Mr. Li said the government would try to provide legal residency to the more than 250 million people from farming families who have moved permanently to cities but do not have residency rights. Cities offer far higher health, retirement and education benefits than rural areas.

But Mr. Li did not explain how city governments, already running out of money, could afford to provide these costly benefits.

The “new, high-quality productive forces” mantra is aimed in part at allaying concerns in China and abroad that U.S.-imposed restrictions on high-tech exports to China could slow the country’s growth. In briefings before the forum, officials emphasized that manufacturing accounts for a large share of the country’s economy – more than twice the share in the United States.

“You can see that it is steadily increasing in China and is much higher than in other countries,” Shi Dan, director general of economics at the Chinese Academy of Social Sciences, a government ministry, said at a briefing.

China’s trading partners fear that more production will likely lead to more Chinese exports. The European Union is preparing to impose tariffs on electric cars from China. The European Union Chamber of Commerce released a report last Wednesday warning that the policy could lead to deindustrialization in Europe as European companies may be unable to compete with state-backed Chinese companies.

Companies that relied on selling raw materials to China for housing and infrastructure construction have closely watched the increased emphasis on high-tech manufacturing.

Andrew Forrest, chief executive of Fortescue Metals Group, an Australian iron ore mining giant, said China would inevitably continue to invest heavily in infrastructure, including roads, rail lines and ports.

“Infrastructure, it won’t actually be a move away from that, just a focus on manufacturing,” he said in an interview.

Chinese officials have made numerous promises to stabilize the real estate market but have provided few details.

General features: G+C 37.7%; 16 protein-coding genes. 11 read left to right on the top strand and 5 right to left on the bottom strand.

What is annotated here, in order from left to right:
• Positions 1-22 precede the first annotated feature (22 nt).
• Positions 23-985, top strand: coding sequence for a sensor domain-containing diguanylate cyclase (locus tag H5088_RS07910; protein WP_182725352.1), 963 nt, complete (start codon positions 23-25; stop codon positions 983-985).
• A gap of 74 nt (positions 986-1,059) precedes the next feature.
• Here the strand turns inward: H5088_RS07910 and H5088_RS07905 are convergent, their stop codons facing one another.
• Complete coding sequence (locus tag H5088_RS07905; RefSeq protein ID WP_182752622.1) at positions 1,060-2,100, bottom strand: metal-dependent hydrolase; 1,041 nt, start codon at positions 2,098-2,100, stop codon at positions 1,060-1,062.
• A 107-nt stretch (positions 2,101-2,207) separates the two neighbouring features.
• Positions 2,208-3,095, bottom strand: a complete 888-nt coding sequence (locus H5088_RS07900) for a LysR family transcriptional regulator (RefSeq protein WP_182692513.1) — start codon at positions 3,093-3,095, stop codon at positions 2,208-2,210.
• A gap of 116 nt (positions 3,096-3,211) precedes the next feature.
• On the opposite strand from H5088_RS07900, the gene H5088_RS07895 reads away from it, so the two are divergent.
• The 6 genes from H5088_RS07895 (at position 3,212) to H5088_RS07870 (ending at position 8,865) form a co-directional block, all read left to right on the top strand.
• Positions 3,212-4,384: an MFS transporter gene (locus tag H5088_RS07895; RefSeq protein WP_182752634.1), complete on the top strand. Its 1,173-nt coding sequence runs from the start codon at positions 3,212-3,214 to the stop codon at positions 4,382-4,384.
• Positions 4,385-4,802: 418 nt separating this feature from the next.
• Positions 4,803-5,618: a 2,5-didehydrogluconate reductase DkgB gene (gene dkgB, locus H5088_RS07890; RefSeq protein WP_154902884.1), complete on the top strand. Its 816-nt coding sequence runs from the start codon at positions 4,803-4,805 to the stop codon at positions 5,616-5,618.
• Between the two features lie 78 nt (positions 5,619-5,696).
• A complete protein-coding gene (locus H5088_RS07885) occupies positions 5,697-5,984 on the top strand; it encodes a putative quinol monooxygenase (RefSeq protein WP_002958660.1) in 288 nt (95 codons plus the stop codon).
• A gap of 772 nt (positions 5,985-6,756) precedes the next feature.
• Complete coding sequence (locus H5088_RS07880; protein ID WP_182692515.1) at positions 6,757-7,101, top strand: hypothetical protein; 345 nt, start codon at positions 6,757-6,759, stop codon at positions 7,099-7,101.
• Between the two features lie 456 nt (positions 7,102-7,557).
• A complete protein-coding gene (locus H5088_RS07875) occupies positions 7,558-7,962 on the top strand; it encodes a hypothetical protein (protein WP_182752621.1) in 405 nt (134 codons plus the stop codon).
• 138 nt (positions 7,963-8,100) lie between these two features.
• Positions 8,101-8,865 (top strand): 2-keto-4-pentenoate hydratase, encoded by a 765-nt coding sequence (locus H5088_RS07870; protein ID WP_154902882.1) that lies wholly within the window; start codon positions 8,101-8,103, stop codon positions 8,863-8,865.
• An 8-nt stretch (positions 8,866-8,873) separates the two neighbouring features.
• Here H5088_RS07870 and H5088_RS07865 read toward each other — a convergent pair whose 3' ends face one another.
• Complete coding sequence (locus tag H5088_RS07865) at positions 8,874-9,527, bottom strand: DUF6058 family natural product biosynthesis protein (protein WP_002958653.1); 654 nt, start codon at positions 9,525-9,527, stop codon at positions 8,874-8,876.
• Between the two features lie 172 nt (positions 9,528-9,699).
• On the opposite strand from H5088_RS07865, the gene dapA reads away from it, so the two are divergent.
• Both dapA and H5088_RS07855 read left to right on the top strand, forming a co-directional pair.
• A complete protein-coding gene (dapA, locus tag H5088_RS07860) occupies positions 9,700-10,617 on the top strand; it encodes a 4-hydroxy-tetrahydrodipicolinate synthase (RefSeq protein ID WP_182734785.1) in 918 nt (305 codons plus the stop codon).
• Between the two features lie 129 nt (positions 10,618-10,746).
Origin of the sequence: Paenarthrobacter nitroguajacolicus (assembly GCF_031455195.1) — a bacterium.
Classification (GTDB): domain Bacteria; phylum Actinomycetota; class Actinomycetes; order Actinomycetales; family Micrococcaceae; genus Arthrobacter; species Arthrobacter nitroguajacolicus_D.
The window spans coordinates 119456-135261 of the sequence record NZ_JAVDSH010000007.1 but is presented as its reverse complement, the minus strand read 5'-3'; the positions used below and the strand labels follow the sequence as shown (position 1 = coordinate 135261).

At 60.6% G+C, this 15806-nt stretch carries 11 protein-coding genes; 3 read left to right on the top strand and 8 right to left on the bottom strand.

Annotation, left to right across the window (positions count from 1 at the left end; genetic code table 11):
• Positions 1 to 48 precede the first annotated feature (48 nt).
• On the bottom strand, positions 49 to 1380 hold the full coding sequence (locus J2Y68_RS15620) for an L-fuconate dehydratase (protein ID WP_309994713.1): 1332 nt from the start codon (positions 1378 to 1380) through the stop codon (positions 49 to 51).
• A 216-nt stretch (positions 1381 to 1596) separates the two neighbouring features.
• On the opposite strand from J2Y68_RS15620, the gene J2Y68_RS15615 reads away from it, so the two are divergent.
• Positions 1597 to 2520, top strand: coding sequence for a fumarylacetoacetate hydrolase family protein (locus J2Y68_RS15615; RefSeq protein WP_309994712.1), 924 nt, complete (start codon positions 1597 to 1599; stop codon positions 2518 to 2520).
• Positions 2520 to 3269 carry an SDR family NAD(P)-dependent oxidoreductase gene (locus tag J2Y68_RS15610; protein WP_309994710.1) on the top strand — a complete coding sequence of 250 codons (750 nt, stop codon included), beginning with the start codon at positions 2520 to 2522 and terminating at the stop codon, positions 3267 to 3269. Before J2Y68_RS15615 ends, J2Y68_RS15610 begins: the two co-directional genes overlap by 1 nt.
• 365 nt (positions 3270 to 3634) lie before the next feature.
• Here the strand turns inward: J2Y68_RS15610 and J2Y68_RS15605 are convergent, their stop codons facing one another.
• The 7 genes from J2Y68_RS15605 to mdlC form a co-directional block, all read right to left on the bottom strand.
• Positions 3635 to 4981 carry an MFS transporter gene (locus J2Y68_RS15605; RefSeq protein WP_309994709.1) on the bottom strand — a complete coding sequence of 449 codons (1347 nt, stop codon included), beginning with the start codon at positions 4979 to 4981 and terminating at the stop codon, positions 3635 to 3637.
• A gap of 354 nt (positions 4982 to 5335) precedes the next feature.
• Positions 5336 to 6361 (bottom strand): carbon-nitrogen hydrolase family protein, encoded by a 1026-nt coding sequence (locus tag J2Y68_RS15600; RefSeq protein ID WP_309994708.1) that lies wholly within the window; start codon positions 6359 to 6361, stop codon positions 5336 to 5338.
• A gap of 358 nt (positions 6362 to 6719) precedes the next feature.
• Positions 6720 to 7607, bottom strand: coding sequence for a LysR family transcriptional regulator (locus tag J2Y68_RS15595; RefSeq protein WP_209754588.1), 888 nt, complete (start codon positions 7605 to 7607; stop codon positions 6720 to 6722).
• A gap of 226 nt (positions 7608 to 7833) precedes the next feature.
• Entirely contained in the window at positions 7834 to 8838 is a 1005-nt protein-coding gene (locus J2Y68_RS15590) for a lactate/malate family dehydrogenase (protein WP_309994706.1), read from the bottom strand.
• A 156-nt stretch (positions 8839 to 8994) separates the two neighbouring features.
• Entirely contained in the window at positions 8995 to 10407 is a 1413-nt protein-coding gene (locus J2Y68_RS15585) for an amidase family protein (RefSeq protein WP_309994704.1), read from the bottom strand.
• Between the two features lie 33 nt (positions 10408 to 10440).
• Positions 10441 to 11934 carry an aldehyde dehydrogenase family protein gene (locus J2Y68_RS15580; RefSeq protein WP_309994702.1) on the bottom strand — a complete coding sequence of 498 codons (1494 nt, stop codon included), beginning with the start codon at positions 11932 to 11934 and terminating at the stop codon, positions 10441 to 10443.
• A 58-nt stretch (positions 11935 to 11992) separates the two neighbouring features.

Li Xuesong, another director general of economics at the Chinese Academy of Social Sciences, said at a briefing that local governments could provide more housing for public sector workers. But he did not address how local governments, many of which are saddled with heavy debts, would pay for these apartments.

After the recent slump in public land sales to real estate developers, many local governments had to cut the salaries of their municipal workers and needed support from Beijing to meet interest payments. China’s finance ministry has launched a program to help some cities pay down debt if they cut costly but popular infrastructure-building programs.

Helping consumers afford to spend more is crucial, Wang Dan, chief China economist at Hang Seng Bank’s Shanghai office, said at an online conference hosted by the International Finance Forum, a subsidiary of China’s central bank , was organized. “A direct money transfer would still be the most effective way,” she said.

Currently, the focus in China is on strengthening the supply and quality of goods, rather than worrying about demand.

“The growth momentum of investment in new engines is good,” said Liu Sushe, deputy head of the National Development and Reform Commission.